It was a day that had been decades in the making.
During a Sept. 11 Clarke County Reservoir Commission (CCRC) meeting, the CCRC unanimously approved the purchase of land from Linda Abbott and Rick Oshel for the reservoir project in Clarke County.
“We did get it done and it is a red-letter day for us. Our number one purchase and Rick has always wanted to be the first one,” said CCRC member Sandy Kale. “And, I congratulate him and thank him and his family from the deepest part of our hearts. This is a big day for us.”
The sale was for 11.38 acres, and the purchase price of the property was $22,760.
The land in the purchase agreement is in parcel “A” located in a portion of the southwest quarter of section 20, township 73 north, range 26.
Dave Beck, project coordinator for the CCRC’s reservoir project, said the land has been surveyed and is in the upper end of the reservoir.
“Linda and Rick were very good to work with,” he said. “Like we said, it took us awhile to get the surveyors out there for a variety of reasons, but we got it done.”
About the project
The CCRC’s reservoir project could provide a water supply for Osceola and Southern Iowa Rural Water Association (SIRWA) with an 816-acre lake, which could provide 2.2 million gallons of water per day.
West Lake, the current water source, doesn’t meet the needs of Clarke County and SIRWA.
The total project cost for the reservoir in the CCRC’s water supply project is estimated at $37.6 million. Funding for the project includes many sources, especially funding from the local-option sales tax.
“My sister’s and my intentions are to take the money that we’re getting from the sale of the property and leverage it into upland treatment above the lake,” said Oshel. “That’s our intention. I mean, it might not be dollar for dollar, but that’s our intention is to spend that money on upland treatment above the lake on our farm.”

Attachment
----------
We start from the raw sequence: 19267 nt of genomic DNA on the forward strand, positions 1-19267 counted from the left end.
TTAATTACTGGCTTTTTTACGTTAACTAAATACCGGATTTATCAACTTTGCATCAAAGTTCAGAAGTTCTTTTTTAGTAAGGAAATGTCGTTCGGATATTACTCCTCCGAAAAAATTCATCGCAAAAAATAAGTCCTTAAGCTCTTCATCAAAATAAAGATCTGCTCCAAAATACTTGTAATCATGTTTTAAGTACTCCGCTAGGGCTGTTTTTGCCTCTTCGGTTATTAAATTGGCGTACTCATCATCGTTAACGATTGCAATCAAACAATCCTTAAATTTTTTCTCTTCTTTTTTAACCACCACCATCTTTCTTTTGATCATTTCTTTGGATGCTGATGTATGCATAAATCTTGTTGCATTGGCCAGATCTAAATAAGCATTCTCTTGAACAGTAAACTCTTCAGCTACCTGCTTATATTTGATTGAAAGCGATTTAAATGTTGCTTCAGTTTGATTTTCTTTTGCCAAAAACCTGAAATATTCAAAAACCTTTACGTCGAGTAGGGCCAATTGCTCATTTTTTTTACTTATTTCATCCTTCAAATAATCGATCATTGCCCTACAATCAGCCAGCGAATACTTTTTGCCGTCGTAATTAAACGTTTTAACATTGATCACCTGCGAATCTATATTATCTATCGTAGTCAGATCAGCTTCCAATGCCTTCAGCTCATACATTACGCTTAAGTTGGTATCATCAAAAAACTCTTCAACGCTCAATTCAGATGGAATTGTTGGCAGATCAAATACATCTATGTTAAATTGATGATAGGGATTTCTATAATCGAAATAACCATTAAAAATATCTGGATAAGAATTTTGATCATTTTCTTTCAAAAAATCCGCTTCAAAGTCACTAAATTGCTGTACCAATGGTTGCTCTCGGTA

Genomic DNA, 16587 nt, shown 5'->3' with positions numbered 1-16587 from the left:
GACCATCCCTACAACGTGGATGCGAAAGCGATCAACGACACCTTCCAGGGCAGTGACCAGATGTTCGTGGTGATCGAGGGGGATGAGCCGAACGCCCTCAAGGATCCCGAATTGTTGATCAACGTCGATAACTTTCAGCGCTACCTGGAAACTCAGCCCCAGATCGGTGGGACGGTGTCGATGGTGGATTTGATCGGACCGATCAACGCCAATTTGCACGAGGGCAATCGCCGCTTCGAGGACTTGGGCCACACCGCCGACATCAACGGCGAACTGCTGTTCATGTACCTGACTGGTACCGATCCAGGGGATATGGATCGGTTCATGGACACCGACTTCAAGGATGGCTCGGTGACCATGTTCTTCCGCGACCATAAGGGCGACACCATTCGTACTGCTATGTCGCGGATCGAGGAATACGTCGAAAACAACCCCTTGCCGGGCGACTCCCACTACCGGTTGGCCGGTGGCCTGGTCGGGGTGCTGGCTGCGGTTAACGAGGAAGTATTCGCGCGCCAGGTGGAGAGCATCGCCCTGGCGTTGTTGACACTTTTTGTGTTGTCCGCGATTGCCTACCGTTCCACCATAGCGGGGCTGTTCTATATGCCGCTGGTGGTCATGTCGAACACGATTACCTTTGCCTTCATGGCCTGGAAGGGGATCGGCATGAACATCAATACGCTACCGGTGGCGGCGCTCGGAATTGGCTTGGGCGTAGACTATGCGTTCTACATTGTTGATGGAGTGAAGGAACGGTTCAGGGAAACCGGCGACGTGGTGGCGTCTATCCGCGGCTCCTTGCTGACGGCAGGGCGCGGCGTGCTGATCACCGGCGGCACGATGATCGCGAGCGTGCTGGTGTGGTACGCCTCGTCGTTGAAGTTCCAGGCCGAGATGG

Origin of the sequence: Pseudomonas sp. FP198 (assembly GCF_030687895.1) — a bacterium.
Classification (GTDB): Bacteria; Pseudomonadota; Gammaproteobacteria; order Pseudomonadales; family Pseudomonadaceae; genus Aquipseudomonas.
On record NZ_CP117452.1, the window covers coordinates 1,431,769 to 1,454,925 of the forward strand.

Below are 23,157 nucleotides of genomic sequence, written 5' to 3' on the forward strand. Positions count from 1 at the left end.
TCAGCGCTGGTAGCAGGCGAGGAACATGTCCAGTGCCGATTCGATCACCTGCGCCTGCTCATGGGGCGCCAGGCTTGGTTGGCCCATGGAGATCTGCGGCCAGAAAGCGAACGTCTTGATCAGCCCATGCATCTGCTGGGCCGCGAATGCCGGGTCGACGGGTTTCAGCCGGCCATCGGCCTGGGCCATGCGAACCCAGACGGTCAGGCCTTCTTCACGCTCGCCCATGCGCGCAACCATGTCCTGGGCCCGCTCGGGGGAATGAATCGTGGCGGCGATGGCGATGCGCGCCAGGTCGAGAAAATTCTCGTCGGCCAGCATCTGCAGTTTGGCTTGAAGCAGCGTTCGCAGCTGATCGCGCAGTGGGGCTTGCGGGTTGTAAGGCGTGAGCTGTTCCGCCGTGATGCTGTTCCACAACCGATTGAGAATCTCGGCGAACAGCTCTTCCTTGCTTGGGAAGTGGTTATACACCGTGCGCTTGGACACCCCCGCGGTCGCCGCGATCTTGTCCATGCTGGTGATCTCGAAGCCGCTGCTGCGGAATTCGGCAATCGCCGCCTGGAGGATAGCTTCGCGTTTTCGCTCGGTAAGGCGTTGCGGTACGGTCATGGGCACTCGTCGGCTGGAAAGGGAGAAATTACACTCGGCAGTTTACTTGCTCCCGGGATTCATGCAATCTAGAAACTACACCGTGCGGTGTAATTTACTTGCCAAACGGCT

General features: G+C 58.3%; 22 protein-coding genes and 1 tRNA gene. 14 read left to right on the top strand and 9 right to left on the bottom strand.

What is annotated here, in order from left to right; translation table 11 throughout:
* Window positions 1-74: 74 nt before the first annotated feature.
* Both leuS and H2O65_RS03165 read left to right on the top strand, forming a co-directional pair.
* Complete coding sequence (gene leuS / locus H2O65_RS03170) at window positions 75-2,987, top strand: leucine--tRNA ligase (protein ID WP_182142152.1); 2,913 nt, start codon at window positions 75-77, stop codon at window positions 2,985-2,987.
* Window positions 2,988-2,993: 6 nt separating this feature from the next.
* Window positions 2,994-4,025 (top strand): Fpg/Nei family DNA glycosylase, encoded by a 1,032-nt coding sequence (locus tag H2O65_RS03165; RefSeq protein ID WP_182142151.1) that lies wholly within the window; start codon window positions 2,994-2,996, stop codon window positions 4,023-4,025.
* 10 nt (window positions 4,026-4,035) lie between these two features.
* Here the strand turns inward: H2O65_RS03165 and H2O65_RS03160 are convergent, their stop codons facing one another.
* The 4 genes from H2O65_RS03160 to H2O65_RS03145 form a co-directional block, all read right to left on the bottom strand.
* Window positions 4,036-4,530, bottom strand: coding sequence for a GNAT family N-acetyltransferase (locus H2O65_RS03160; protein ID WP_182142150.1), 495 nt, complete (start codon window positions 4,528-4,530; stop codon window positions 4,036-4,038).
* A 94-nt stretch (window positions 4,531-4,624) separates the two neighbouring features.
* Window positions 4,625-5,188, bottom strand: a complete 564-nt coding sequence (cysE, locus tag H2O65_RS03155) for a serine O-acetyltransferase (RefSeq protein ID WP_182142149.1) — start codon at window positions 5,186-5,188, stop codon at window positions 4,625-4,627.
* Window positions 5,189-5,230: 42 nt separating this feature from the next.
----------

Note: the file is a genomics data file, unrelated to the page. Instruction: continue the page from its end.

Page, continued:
While this first sale went fairly easy, not all landowners in the reservoir project area have been in favor of the CCRC’s project and it has played out in court.
In an April 8 ruling, Judge Sherman W. Phipps of the Fifth Judicial District of Iowa ruled in favor of CCRC’s ongoing watershed project, confirming it is for a public use, public purpose or public improvement as defined in the Iowa Code.
Therefore, CCRC may use the power of declaratory judgment and eminent domain in the reservoir project.
Declaratory judgment is a court review for acquiring land for a public project. It authorizes CCRC to purchase land from voluntary sellers and exercise eminent domain for involuntary sellers within the area of the watershed project.
Eminent domain is the government’s power to take private property for public use by a state.
An appeal from local landowners was filed May 6 in Clarke County Courthouse on the judge’s ruling in the CCRC court case. The case could end up before the Iowa Supreme Court.
However, the CCRC has the power to purchase land during the appeal process.
At the end of the meeting, many CCRC members expressed their gratitude toward Abbott and Oshel.
“I’d just like to thank Linda and Rick for stepping up and being the first ones to get us started on our next phase. So, we’ll be forever grateful. Thank you,” said Jack Cooley, CCRC member.
CCRC member Dan McIntosh added, “If you’d talk to us years and years ago about that, I wasn’t sure this day would ever come. But, it finally came.”